How bundling benefits sellers and buyers

There is a widespread belief in technology circles that bundling of cable TV, newspaper, magazine and other information goods will go away now that those products can be distributed à la carte on the internet. The assumption seems to be that bundling is an artifact of another era when distribution was physical. But this reasoning misses the economic logic behind bundling: under assumptions that apply to most information-based businesses, bundling benefits buyers and sellers.

Consider the following simple model for the willingness-to-pay of two cable buyers, the “sports lover” and the “history lover”:

What price should the cable companies charge to maximize revenues? Note that optimal prices are always somewhere below the buyers’ willingness-to-pay. Otherwise the buyer wouldn’t benefit from the purchase. For simplicity, assume prices are set 10% lower than willingness-to-pay. If ESPN and the History Channel were sold individually, the revenue maximizing price would be $9 ($10 with a 10% discount). Sports lovers would buy ESPN and history lovers would buy the History Channel. The cable company would get $18 in revenue.

By bundling channels, the cable company can charge each customer $11.70 ($13 discounted 10%) for the bundle, yielding combined revenue of $23.40. The consumer surplus would be $2 in the non-bundle and $2.60 in the bundle. Thus both buyers and sellers benefit from bundling.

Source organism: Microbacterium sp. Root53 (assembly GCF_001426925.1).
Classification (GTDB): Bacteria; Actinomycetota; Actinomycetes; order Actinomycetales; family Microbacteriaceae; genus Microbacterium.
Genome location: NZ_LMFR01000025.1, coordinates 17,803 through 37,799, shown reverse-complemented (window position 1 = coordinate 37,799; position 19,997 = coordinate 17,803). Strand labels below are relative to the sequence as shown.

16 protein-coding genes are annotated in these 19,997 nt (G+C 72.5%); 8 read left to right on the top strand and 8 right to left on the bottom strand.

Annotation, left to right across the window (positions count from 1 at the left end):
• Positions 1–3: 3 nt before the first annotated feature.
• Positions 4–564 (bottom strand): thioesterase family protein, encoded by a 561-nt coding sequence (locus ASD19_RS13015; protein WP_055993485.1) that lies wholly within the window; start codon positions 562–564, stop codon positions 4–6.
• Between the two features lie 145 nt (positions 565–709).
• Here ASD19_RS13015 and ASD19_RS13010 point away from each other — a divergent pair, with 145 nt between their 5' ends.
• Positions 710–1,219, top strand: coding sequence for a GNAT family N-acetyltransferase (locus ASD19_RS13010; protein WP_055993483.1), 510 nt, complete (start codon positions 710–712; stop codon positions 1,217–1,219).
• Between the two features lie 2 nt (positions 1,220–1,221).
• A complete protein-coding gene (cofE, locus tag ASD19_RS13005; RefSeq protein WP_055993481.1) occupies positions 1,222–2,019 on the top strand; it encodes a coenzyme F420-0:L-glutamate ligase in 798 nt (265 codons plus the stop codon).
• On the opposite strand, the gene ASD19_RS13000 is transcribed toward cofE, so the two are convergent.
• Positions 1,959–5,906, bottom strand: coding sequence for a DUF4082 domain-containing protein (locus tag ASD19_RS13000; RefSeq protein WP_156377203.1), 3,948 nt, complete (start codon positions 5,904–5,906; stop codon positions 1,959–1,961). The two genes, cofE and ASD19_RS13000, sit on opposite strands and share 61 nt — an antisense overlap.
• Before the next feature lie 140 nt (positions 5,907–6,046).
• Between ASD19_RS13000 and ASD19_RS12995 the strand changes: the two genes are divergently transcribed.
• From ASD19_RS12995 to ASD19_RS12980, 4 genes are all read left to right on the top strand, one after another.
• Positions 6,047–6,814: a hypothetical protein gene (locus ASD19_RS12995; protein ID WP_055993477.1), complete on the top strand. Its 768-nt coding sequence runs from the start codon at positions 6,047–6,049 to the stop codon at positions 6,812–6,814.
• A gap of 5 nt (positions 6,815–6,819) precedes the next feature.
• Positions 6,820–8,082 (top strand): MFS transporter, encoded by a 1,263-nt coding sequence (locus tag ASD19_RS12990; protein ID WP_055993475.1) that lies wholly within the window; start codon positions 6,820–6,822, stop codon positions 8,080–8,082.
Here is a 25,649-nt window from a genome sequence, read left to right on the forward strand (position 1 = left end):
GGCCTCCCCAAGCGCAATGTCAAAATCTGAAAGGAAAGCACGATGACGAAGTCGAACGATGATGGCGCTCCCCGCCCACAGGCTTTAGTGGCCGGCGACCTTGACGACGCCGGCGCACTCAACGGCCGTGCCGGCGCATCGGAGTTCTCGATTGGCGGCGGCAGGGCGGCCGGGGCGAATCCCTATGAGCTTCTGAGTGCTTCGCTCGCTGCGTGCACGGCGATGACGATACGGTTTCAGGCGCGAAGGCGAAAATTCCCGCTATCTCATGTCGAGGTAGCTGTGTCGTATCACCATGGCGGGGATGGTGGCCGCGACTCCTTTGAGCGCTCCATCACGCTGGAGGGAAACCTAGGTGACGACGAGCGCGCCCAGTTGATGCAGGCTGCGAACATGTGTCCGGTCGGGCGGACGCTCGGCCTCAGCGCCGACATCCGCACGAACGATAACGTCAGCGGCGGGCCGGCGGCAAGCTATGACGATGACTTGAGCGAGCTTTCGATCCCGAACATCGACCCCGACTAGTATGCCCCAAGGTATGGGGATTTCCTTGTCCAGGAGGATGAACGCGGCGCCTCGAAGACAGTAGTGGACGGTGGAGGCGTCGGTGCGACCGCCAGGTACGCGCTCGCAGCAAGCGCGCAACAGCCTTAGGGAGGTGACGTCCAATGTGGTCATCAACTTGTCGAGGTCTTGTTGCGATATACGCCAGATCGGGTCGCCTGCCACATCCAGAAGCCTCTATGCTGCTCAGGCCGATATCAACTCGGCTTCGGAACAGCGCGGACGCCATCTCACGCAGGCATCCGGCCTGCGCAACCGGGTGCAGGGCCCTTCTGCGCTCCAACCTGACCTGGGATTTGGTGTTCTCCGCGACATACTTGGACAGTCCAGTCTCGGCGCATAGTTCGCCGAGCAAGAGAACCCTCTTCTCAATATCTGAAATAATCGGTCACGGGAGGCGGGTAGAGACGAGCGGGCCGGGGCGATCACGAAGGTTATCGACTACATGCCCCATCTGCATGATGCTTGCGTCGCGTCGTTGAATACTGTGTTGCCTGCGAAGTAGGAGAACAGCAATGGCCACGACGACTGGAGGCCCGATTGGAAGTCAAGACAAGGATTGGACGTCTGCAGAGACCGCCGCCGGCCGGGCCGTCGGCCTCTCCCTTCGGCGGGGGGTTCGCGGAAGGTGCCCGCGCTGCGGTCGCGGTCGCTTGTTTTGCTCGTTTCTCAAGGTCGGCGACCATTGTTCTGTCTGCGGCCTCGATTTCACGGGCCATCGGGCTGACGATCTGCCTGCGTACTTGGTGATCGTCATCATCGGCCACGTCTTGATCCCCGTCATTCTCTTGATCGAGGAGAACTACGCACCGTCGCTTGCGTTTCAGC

This model is obviously dramatically oversimplified. In real life, bundling tends to flatten the demand curve (here is some background on demand curves, and here is academic paper that presents this argument in rigorous mathematical terms). Suppose the demand curves for ESPN and the History Channel look like this:

The green boxes represent revenue for the seller. The deadweight loss areas to the right of the green boxes are transactions that would have benefited buyers and sellers but are not occurring because the revenue-maximizing prices are set too high.

Now consider what happens when you bundle channels. The key assumption is that individual buyers lie on different x-axis points of the demand curves of different channels. Sports lovers lie on the left of the ESPN demand curve but on the right side of the History Channel curve. To aggregate demand curves, you don’t stack one on top of the other. You add consumers’ willingness-to-pay separately for each channel.

Using the above simplified model, the two demand curves that go from $10 to $3 become one curve that stays flat at $13. In general, adding the individual demand curves creates a flatter demand curve:

A flatter demand curve lets sellers charge prices that capture larger areas under the curve and pass more surplus back to consumers. The only  loser is the deadweight loss area.

Some things to note about bundled pricing:

1. Bundled pricing is one reason why subscription models like Spotify should ultimately win out over à la carte models like iTunes. Subscription commerce can also be thought of as a form of bundling.

2. There are other ways to get some of the benefits of bundled pricing – for example versioning goods, and offering bulk discounts.

3. The benefits of bundled pricing are proportionate the buyers’ variance of preferences for the goods. Hence bundled pricing works best in highly “taste-based” goods like media, and wouldn’t have any benefit for fully commoditized goods (e.g. a bundle of stocks)

4. Bundled pricing can also hurt consumers if it is used by incumbents to exploit their broader catalog to “deter entry” by new competitors. This was a common complaint against Microsoft in the 90′s when they bundled applications like Internet Explorer with Windows.